8 Rules of Thumb for Saving for Retirement

Starting early can boost your retirement savings program.

ready for retirement image by Pix by Marti from Fotolia.com

Saving enough money for a comfortable retirement isn't easy, especially when you have a family to raise along with expenses such as a mortgage and car payments. Beyond the many financial sacrifices, coming up with a suitable plan to reach your retirement goals can pose a challenge. Following a few basic saving concepts can greatly simplify the process.

Save 10 Percent

Set aside 10 percent of each paycheck for retirement savings. This gives you a systematic savings method that is easy to follow and ensures savings consistency. Take advantage of any automatic payroll deduction options offered by your employer to further simply the process.

Invest in Bonds

Although you may not have quite the potential for earnings as you will with stocks, the reliability of bonds makes them a great addition to any retirement portfolio. Not only are they one of the the safest ways to save money, but they also pay interest at a steady rate, making them a great way to generate regular income at retirement.

Consider Domestic Stocks

Consider selecting domestic stocks for the stock portion of your portfolio. According to Bankrate.com, domestic stocks have averaged a 10 percent rate of return since 1926. Keeping this in mind can make it less likely that you will unload your stocks when the market inevitably dips.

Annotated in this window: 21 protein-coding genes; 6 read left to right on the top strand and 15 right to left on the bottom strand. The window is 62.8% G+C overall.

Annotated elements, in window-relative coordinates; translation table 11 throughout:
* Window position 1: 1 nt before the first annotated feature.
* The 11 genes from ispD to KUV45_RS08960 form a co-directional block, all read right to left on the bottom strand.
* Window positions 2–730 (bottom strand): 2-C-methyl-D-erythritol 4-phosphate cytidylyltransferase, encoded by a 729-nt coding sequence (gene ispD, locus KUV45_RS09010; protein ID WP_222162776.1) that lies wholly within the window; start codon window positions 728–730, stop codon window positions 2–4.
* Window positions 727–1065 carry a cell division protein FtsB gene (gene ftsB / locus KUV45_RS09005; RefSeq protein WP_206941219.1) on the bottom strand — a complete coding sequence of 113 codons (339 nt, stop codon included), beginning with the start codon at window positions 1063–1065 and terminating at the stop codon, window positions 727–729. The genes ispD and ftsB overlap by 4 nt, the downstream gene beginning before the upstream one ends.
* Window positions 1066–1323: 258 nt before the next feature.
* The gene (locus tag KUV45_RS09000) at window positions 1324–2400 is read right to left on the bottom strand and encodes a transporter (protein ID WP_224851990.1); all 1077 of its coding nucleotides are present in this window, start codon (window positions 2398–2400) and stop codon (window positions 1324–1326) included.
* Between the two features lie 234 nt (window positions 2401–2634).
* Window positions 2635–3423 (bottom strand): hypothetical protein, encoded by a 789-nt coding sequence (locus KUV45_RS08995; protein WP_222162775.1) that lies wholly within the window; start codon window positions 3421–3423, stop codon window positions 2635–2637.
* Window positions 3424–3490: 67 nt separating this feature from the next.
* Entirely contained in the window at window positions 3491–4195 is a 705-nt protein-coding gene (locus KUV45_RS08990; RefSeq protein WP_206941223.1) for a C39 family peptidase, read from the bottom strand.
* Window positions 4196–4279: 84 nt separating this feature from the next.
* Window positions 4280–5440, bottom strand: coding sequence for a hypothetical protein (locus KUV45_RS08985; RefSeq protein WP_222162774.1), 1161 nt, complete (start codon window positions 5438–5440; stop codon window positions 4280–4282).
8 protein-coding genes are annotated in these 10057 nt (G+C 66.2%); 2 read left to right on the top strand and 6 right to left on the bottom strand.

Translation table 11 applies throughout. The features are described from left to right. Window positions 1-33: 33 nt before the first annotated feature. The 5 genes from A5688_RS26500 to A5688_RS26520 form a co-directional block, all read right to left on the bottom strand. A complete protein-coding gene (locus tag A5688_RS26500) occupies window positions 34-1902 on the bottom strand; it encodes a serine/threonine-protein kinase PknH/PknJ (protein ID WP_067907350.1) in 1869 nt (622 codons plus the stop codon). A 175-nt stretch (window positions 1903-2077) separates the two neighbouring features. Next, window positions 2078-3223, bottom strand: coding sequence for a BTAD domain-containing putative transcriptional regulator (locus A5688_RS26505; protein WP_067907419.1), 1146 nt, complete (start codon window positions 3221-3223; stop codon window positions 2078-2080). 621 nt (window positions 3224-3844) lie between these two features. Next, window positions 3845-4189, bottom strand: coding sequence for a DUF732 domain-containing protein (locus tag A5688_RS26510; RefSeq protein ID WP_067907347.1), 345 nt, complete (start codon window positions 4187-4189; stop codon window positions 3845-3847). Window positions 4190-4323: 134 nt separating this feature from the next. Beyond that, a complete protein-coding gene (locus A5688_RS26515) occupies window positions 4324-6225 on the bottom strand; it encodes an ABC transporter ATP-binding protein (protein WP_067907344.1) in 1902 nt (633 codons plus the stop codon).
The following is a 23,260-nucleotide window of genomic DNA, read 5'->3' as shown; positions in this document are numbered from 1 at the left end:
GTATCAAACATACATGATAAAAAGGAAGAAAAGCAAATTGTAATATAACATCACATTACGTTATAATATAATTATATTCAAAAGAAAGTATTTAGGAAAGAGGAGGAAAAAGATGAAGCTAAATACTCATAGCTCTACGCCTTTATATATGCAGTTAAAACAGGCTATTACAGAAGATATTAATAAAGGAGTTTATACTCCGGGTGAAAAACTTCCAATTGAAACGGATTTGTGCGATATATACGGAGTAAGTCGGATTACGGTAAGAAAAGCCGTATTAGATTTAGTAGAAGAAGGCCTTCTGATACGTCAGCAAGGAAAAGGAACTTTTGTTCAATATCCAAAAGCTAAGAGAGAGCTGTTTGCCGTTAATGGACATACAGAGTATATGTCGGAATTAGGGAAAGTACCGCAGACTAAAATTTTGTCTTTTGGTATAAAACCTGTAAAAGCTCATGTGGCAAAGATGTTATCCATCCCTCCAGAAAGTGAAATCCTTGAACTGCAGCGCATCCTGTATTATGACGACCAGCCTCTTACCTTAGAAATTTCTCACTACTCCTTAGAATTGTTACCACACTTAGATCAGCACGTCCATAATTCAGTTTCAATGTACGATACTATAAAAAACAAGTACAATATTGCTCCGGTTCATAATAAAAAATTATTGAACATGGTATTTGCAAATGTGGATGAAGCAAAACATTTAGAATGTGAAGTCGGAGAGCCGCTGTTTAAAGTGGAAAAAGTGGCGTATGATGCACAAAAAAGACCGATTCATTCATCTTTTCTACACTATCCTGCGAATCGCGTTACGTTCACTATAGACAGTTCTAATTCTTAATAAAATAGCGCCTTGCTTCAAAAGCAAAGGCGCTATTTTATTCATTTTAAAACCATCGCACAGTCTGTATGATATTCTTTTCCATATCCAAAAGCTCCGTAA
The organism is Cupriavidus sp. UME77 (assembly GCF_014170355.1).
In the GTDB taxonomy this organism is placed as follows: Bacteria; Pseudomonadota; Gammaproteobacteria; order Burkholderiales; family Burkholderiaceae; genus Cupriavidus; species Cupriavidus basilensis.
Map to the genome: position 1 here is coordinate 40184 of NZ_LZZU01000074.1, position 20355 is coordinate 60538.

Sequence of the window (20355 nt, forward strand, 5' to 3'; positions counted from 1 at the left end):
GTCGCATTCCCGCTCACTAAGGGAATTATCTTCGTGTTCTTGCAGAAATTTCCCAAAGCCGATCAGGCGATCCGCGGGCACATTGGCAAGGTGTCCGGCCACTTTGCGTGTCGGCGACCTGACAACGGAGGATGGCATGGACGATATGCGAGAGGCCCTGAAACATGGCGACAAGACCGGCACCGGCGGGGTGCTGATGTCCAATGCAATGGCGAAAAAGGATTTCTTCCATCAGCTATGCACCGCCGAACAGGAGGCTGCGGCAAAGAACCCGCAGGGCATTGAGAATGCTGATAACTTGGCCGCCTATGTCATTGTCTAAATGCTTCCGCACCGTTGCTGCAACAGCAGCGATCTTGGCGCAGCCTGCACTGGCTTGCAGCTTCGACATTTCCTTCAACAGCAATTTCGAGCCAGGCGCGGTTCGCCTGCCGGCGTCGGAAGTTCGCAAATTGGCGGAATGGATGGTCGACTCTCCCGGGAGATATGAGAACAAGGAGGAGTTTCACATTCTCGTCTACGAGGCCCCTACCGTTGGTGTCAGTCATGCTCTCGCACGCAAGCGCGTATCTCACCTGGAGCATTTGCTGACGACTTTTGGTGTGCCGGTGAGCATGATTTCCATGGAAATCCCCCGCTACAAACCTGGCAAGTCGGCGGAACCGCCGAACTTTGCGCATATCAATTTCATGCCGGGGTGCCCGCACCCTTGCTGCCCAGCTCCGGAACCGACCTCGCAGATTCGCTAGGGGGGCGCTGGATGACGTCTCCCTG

Withdraw 4 Percent

Don't withdraw more than 4 percent of your savings per year after retirement. This increases the likelihood that you will not outlive your retirement funds. Consider decreasing the amount if your portfolio incurs a major loss.

Six-Month Emergency Fund

Set aside enough money to cover six months of household expenses. This protects you against a sudden job loss or unexpected medical expense not covered by insurance. It also reduces the need to raid your retirement funds or suspend your savings plan to meet these types of expenses.

Avoid Credit Cards

Compiling a large amount of credit card debt reduces the amount of money you can devote to your retirement plan. If you have outstanding balances on several cards, focus on paying off the ones with the highest interest rate first.

Never Too Early

The sooner you start saving for retirement, the better the financial shape you'll be in when the time finally comes. In additional to devoting more money toward a comfortable retirement, starting early also allows you more time to benefit from compounding interest.

Maximize 401(k) Contribution

If you have a 401(k) plan at work, consider investing the maximum allowable amount, even if it exceeds 10 percent of your gross income. In addition to ensuring you receive the full amount of your company's matching contribution, you will gain the additional benefit of lowering your taxable income for the year.